One other point to mention is that an acceptance of The Book of Jubilees into the canon would immediately place it in contradiction with Paul’s letter to the Galatians. The dating of the law according to this book would have undercut Paul’s argument in Galatians. Such a contradiction would also be one of the reasons why this is not considered Scripture. But should Christians still read it? Can we benefit from reading this book?

Photo Credit: Unsplash/Anna Pritchard 

Should Christians Read the Book of Jubilees?

I am not one to ever say that someone should not read any book. However, I will always say that a book should be read fairly and discerningly. In other words, this book purports to be a history. This means it should be read as such and we should also consider the claims that the author makes. If it’s shown to be untrustworthy in a known area (such as when the Law was given) this should immediately cause us to treat suspect the book's other claims (the names of Adam and Eve’s daughters). We weigh the claims in the Book of Jubilees much the way that we weigh claims in other historical books.   

There is always a temptation for believers to want to know more than what God has chosen to reveal. We find interest in filling in some of those gaps in our knowledge. We want to know about the early life of Christ and so when something like the Book of Thomas claims to fill in those gaps—we listen. The same can be said for some of the Old Testament history. There are many places where the Bible simply does not speak. We are intrigued, then, when a book claims to tell us definitively the origins of the Nephilim. But we should consider these cautious words of John Calvin: 

Indeed, vanity joined with pride can be detected in the fact that, in seeking God, miserable men do not rise above themselves as they should, but measure him by the yardstick of their own carnal stupidity, and neglect sound investigation; thus out of curiosity they fly off into empty speculations. They do not, therefore, apprehend God as he offers himself, but imagine him as they have fashioned him in their own presumption. When this gulf opens, in whatever direction they move their feet, they cannot but plunge headlong into ruin.

When Scripture does not speak upon something we do not have an authoritative word on the matter. Therefore, we cannot say with any certainty the names of Adam and Eve’s children. God did not see fit to tell us. It’s fine to read a book like this. It’s fine, perhaps, to read this history and understand that a Jewish sect a couple hundred years before Jesus were believing these things. It can be helpful for us to understand the culture and beliefs in that time. But if we begin to treat these works as equally authoritative—or even somehow more authoritative than even a contemporary work of history—we do ourselves an injustice.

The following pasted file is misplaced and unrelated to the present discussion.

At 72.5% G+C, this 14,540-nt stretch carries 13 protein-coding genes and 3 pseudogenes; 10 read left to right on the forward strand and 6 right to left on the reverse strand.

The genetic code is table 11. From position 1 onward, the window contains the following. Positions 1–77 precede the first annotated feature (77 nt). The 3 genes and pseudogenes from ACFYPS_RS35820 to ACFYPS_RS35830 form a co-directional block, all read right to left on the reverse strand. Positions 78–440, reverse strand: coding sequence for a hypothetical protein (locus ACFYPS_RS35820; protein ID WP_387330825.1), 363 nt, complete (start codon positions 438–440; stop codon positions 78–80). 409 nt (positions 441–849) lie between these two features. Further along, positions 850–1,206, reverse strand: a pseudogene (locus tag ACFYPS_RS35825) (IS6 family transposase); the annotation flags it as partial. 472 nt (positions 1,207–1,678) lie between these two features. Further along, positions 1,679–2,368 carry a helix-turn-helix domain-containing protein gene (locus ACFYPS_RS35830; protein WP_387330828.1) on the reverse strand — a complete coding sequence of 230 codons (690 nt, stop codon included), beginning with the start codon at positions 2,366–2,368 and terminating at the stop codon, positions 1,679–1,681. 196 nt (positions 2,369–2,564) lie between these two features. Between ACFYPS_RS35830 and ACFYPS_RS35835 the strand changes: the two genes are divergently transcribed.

The Book of Jubilees is an interesting read. It is interesting to see how a Jewish sect used, and even tailored the Old Testament story, to fit their own worldview. It can even be helpful to learn what could have been some oral tradition floating around during the time of Jesus. It’s helpful to know these things. But we should know what it is that we are reading and apply it accordingly. This is not Scripture. It does not have the weight of Scripture. Proceed accordingly.

Photo Credit: iStock/Getty Images Plus/Chinnapong 

Mike Leake is husband to Nikki and father to Isaiah and Hannah. He is also the lead pastor at Calvary of Neosho, MO. Mike is the author of Torn to Heal and Jesus Is All You Need. His writing home is and you can connect with him on Twitter @mikeleake. Mike has a new writing project at Proverbs4Today.

This article is part of our larger resource library of Christian questions important to the Christian faith. From core beliefs to what the Bible says about angels, we want to provide easy to read and understand articles that answer your questions about Christian living.

What Do Christians Believe?
How Old Is the Earth?
Who Is My Neighbor in the Bible?
What Does God Look Like?
Are Guardian Angels Real?
What Does it Mean to Be Zealous for God?

Related podcast:

The views and opinions expressed in this podcast are those of the speakers and do not necessarily reflect the views or positions of Salem Web Network and Salem Media Group.

Related video:

Although it is human nature to question and try to find the reasoning behind God’s ways, I truly believe most of our “why” questions result from ignorance about Who God is or a lack of faith in what He is doing. Read more here.

Stock Footage & Music Courtesy of Thumbnail by Getty Images